• Early in pre-production, Dr. Kip Thorne laid down two guidelines to strictly follow: nothing would violate established physical laws, and that all the wild speculations would spring from science, and not from the creative mind of a screenwriter. Writer, Producer, and Director Christopher Nolan accepted these terms, as long as they did not get in the way of the making of the movie. That did not prevent clashes, though; at one point Thorne spent two weeks talking Nolan out of an idea about travelling faster than light.

  • According to Dr. Kip Thorne, the largest degree of creative license in this movie are the clouds of the ice planet, which are structures that probably go beyond the material strength which ice would be able to support.

  • Composer Hans Zimmer was instructed by Christopher Nolan to make a unique score: “it’s time to reinvent. The endless string ostinatos need to go by the wayside, the big drums are probably in the bin.” Nolan did not provide Zimmer a script or any plot details for writing music for the film, and instead gave the composer “one page of text” that “had more to do with Zimmer’s story than the plot of the movie.”

  • The method of space travel in this movie was based on physicist Dr. Kip Thorne’s works, which were also the basis for the method of space travel in Carl Sagan’s novel “Contact”, and the resulting movie adaptation, Contact (1997). Matthew McConaughey starred in both movies.

  • Steven Spielberg, who was attached to direct this movie in 2006, and hired Jonathan Nolan to write the screenplay, chose other projects instead. In 2012, after Spielberg’s departure, Jonathan Nolan suggested the project to his brother Christopher Nolan.

  • According to Albert Einstein’s theory of General Relativity, it would take an infinite amount of time to cross the threshold of a black hole’s event horizon, as seen by a distant observer. The person crossing the threshold, however, would notice no change in the flow of time.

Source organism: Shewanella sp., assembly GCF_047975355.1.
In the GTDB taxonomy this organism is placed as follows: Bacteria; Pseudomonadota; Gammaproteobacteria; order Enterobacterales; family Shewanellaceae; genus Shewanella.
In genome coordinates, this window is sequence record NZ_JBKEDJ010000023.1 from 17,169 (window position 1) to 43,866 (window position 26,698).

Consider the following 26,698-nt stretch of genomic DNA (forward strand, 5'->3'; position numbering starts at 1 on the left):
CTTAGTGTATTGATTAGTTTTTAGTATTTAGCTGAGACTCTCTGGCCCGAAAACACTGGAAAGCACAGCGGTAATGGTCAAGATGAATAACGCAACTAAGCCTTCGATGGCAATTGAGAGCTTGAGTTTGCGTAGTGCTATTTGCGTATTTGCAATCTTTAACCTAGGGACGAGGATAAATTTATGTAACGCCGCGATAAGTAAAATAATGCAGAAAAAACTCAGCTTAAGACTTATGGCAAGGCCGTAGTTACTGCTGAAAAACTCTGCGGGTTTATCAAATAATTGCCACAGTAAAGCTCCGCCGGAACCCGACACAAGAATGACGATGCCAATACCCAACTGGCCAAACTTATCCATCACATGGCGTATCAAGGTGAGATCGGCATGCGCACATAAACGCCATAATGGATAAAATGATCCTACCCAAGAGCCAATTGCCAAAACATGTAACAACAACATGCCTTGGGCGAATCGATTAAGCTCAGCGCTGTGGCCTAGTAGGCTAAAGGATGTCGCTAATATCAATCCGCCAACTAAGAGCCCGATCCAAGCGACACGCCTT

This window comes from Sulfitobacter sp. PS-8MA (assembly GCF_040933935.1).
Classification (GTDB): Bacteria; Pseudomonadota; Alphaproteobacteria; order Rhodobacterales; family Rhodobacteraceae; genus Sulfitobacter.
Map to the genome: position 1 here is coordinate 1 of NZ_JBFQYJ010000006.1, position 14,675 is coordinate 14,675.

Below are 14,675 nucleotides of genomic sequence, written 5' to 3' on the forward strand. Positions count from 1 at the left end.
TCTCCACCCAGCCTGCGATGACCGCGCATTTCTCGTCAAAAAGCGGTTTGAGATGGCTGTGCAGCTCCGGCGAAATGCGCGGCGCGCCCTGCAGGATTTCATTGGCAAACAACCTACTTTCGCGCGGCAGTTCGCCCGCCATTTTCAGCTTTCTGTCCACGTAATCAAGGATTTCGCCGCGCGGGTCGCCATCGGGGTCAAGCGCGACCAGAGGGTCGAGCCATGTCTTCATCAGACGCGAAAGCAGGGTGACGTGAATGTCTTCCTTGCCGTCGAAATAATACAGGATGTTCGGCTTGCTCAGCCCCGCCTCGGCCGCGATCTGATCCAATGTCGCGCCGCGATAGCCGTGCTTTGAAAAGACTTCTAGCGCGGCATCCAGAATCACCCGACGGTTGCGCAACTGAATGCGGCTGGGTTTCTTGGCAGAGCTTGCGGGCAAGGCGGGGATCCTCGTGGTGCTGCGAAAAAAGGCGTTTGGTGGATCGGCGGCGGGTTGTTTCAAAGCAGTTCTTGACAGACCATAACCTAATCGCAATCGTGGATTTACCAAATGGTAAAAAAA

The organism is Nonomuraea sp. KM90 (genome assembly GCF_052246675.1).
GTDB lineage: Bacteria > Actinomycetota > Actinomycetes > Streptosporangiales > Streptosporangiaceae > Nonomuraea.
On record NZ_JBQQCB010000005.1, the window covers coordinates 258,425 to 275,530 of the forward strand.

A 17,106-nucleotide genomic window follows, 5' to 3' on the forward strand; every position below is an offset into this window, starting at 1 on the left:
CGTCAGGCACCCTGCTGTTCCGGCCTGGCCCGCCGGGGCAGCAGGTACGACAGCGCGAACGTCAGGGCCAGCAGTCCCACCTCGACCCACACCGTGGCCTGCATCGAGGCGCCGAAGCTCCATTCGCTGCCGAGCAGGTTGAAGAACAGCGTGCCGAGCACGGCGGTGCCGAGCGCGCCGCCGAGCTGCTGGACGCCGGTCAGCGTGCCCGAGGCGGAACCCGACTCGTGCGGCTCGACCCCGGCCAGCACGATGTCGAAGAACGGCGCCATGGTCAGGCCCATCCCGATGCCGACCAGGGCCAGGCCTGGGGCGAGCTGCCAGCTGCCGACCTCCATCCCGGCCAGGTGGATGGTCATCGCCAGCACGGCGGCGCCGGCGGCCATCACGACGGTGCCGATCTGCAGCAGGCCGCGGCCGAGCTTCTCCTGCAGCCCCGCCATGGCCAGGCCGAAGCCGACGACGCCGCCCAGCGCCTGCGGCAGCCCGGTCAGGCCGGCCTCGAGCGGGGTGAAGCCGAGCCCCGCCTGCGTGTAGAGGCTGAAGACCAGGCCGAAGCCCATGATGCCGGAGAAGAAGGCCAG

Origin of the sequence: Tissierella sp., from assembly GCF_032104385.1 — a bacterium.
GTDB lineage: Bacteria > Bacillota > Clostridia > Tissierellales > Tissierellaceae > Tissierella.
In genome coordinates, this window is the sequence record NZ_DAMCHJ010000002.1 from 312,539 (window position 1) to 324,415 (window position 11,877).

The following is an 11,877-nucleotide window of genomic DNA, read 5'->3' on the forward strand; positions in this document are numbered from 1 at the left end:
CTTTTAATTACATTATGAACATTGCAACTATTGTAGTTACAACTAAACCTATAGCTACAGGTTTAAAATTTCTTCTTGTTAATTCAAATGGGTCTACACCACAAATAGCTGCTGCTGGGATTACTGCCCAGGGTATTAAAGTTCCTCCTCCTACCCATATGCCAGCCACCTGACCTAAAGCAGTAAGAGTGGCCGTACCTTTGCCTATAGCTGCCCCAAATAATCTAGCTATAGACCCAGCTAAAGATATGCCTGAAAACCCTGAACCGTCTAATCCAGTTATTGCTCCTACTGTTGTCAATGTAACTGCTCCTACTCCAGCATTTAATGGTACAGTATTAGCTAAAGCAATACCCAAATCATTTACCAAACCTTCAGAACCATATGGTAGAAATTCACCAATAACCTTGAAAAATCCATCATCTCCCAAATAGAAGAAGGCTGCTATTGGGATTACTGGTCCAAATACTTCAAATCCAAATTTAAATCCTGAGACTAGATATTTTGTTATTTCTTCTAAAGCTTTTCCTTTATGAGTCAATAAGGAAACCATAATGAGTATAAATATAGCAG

• Anne Hathaway suffered from hypothermia while filming in Iceland, due to the fact that her astronaut suit was open while filming scenes in the icy water.

  • Like Inception (2010) and the last two “Dark Knight” movies, Writer, Producer, and Director Christopher Nolan has focused on as many real environments as possible. “We have spatial interiors. We built closed sets and shot it like a documentary, like the actors were really there”, he said. Nolan had the visual effects created in advance, and projected onto screens placed outside the spacecraft set, so when the actors and actresses looked out the windows of their vessel they would be able to see and react to a real environment, and not a green screen. Technically, Nolan said he shot with an IMAX camera on this movie more than on any of his previous movies. He also wanted to give greater enhancement to the audio experience this time around. He stated that he has “very ambitious sound mix plans. I want to give audiences an incredible immersive experience. The technical aspects are going to be more important than any film I’ve made before.”